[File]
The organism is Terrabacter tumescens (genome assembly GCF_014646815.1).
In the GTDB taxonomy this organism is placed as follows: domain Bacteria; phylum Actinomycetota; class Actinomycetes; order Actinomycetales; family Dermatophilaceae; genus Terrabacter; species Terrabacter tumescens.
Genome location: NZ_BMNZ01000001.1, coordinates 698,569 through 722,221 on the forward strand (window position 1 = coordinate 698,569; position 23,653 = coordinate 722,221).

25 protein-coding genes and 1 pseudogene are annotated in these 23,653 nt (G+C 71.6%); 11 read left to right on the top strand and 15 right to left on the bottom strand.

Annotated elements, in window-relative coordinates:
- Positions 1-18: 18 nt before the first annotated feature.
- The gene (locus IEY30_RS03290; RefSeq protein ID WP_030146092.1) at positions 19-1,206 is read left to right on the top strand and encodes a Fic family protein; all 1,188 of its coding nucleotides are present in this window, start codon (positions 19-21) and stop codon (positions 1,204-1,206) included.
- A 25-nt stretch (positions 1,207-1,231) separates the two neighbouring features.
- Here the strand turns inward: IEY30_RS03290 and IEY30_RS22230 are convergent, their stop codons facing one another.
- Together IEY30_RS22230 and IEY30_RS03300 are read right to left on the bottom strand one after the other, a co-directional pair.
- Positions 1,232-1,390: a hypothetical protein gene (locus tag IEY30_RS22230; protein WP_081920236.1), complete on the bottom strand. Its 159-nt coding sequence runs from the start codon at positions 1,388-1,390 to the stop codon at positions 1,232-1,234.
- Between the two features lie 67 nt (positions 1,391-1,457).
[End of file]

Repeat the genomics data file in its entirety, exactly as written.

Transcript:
The organism is Terrabacter tumescens (genome assembly GCF_014646815.1).
In the GTDB taxonomy this organism is placed as follows: domain Bacteria; phylum Actinomycetota; class Actinomycetes; order Actinomycetales; family Dermatophilaceae; genus Terrabacter; species Terrabacter tumescens.
Genome location: NZ_BMNZ01000001.1, coordinates 698,569 through 722,221 on the forward strand (window position 1 = coordinate 698,569; position 23,653 = coordinate 722,221).

25 protein-coding genes and 1 pseudogene are annotated in these 23,653 nt (G+C 71.6%); 11 read left to right on the top strand and 15 right to left on the bottom strand.

Annotated elements, in window-relative coordinates:
- Positions 1-18: 18 nt before the first annotated feature.
- The gene (locus IEY30_RS03290; RefSeq protein ID WP_030146092.1) at positions 19-1,206 is read left to right on the top strand and encodes a Fic family protein; all 1,188 of its coding nucleotides are present in this window, start codon (positions 19-21) and stop codon (positions 1,204-1,206) included.
- A 25-nt stretch (positions 1,207-1,231) separates the two neighbouring features.
- Here the strand turns inward: IEY30_RS03290 and IEY30_RS22230 are convergent, their stop codons facing one another.
- Together IEY30_RS22230 and IEY30_RS03300 are read right to left on the bottom strand one after the other, a co-directional pair.
- Positions 1,232-1,390: a hypothetical protein gene (locus tag IEY30_RS22230; protein WP_081920236.1), complete on the bottom strand. Its 159-nt coding sequence runs from the start codon at positions 1,388-1,390 to the stop codon at positions 1,232-1,234.
- Between the two features lie 67 nt (positions 1,391-1,457).